2. Conditions to achieve successful hedge accounting remain largely unchanged from the former standard, but IFRS 9 stipulates additional qualifying conditions on top of IAS 39. Importantly, an economic relationship must exist between the hedged item and hedging instrument; and credit risk must not dominate value changes from that economic relationship.

For instance, physical purchase of jet fuel that will be priced off Platts’ price benchmark with the reference derivative to a London Metal Exchange (LME) precious metal price (gold) would be disallowed, even though correlation is highly effective.

3. Rebalancing is prohibited under IAS 39, whereas IFRS 9 prospectively permits altering the hedge ratio without discontinuing or terminating an existing hedge-accounting relationship to improve effectiveness.

4. Hedge effectiveness IAS 39 requires prospective effectiveness testing using a qualitative approach, such as ‘critical terms’ if met or a ‘quantitative test’ if critical terms are not met.

Retrospective effectiveness testing requires a quantitative approach. On the other hand, IFRS 9 prospective effectiveness testing can be qualitative, using critical terms, which is acceptable still. Retrospective effectiveness testing is now no longer required.

5. Derivatives as hedged items Derivatives are not allowed to be part of a hedged item under IAS 39. However, they are allowed to be part of a hedged item under IFRS 9. For example, imagine a GBP functional company issuing a 15-year, JPY-denominated fixed-rate bond. It synthetically converts it into a 15-year, fixed-rate GBP bond where critical terms are met using a cross-currency interest-rate swap.

The company then decides to overlay the structure with a second GBP interest-rate swap paying floating one-month Libor and receives a fixed rate for 18 months. IFRS 9 would allow the second interest-rate swap as a hedging instrument for the first 18 months of the bond against the first cross-currency interest-rate swap, using partial-term hedging.

6. Commodity hedging For hedges of non-financial items, for example, forecasted commodity sales or purchases, the hedged risk can only be the FX-rate risk or the entire cash-flow variability (which typically can include freight and insurance), and that increases the risk of hedge ineffectiveness under IAS 39.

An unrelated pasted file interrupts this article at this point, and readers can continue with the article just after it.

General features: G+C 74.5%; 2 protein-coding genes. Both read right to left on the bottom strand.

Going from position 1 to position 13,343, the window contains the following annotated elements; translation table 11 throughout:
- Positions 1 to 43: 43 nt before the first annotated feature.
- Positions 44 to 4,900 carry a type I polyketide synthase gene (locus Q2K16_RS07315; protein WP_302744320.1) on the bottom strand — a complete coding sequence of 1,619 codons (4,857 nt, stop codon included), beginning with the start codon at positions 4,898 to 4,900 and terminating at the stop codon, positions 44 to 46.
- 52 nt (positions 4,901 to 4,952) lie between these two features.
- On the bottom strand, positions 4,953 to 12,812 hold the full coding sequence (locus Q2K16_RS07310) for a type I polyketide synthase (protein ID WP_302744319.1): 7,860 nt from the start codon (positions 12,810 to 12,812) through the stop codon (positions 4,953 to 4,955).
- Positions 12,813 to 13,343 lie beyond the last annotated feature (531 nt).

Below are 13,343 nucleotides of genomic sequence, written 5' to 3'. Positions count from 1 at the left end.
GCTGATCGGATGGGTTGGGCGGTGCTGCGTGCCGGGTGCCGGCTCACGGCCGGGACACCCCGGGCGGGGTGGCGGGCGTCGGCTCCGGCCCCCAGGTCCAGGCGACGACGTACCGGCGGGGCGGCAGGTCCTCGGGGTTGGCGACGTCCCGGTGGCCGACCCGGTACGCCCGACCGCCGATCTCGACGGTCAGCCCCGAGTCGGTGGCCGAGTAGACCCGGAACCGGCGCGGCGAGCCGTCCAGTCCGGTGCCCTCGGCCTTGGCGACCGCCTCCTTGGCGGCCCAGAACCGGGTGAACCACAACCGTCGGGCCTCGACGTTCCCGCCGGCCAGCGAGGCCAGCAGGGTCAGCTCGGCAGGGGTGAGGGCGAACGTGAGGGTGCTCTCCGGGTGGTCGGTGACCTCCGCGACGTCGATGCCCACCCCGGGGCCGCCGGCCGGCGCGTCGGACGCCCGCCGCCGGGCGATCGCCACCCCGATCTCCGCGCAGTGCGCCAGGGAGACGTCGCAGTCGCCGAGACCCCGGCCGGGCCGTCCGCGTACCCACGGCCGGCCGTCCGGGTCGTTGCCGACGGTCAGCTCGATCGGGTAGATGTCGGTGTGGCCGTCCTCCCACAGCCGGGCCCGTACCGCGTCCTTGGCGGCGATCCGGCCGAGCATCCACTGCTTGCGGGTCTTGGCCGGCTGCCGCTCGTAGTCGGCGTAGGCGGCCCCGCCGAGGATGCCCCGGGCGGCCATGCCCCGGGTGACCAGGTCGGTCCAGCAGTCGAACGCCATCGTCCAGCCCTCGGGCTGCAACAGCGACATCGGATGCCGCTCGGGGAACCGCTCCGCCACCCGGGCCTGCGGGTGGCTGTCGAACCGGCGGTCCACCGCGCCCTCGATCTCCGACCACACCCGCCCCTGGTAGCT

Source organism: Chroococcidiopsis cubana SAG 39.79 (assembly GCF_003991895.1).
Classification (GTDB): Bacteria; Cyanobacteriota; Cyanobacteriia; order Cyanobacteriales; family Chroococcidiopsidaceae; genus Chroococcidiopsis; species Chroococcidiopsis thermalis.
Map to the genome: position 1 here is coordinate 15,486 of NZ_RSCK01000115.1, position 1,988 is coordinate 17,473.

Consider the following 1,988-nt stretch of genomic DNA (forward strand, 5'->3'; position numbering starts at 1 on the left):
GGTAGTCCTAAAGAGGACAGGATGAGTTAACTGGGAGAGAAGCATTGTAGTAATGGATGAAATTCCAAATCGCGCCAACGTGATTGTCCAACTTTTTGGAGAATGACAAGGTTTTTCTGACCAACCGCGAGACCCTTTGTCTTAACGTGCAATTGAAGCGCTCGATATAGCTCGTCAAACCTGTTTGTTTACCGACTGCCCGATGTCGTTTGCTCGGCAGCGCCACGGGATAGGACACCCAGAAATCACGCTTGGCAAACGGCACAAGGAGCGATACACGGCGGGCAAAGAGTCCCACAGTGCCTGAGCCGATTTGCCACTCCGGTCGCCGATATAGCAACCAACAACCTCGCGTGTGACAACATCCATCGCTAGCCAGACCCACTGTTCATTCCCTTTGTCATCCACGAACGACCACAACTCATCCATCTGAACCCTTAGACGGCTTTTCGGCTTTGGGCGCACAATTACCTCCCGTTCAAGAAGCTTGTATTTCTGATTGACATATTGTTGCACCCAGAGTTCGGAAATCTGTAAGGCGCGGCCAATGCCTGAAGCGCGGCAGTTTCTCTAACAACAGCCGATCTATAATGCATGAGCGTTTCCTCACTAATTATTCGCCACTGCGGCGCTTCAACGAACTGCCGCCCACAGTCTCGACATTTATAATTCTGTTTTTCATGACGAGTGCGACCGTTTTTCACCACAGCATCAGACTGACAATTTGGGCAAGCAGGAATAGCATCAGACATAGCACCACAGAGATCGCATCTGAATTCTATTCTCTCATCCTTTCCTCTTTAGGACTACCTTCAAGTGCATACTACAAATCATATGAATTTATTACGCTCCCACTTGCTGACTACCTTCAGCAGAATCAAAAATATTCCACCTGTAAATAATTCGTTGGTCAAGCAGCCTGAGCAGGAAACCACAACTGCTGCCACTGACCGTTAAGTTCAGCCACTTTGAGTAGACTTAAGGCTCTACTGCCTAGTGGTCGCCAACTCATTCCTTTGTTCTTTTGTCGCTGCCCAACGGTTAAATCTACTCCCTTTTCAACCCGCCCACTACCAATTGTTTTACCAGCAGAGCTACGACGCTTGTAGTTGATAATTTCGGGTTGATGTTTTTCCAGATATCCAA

IFRS 9, on the other hand, states that we can select an observable and measurable risk component for the financial and non-financial hedged item, thus limiting variability, which would not impact hedge ineffectiveness. For example, we sold grade-A zinc physical based, on the future average base zinc LME price plus freight for delivery in one month’s time. The reference derivative here would be the zinc LME average price for the month.

7. Hedging a layer component Cash-flow hedges under IAS 39 can be based on a proportion (percentage) or a portion (layer) of a specific item or group of items. However, a fair-value hedge is restricted to proportions of specific items, so that there is traceability to the hedged item. Under IFRS 9, however, a fair-value hedge can now be assigned as a percentage or proportion of the hedged item, for example, part of a monetary transaction volume, physical volume or nominal amount.

For instance, hedge the first five million cubic metres of natural gas; the first 500 barrels of oil purchased; the first 500MWh of electricity sales; the last $20m of a $100m firm commitment; or $50m of a total $150m of floating-rate debt.

8. Net profit margin hedging for FX risk is not permitted under IAS 39. Surprisingly, and to the benefit of highly astute CFOs and treasurers, IFRS 9 allows the fair value of the derivative to be shown below the sales and cost of goods sold (COGS) line, as a ‘hedging result’ under a cash-flow hedge, as the accounting result of the derivative cannot be grossed up to affect both the sales and COGS line.

What now?

While there is some time to go before mandatory adoption is upon us, there are some benefits to adopting IFRS 9 early. As a first step, setting up an IFRS 9 project team with treasury and finance colleagues in the driving seat and IT as business partners to set out your road map for IFRS 9 adoption is a task that should be undertaken sooner rather than later.

As with all new international accounting standards, the impact will affect systems, people and processes time and time again.

About the author

Dee Kothari FCCA AMCT is a treasury consultant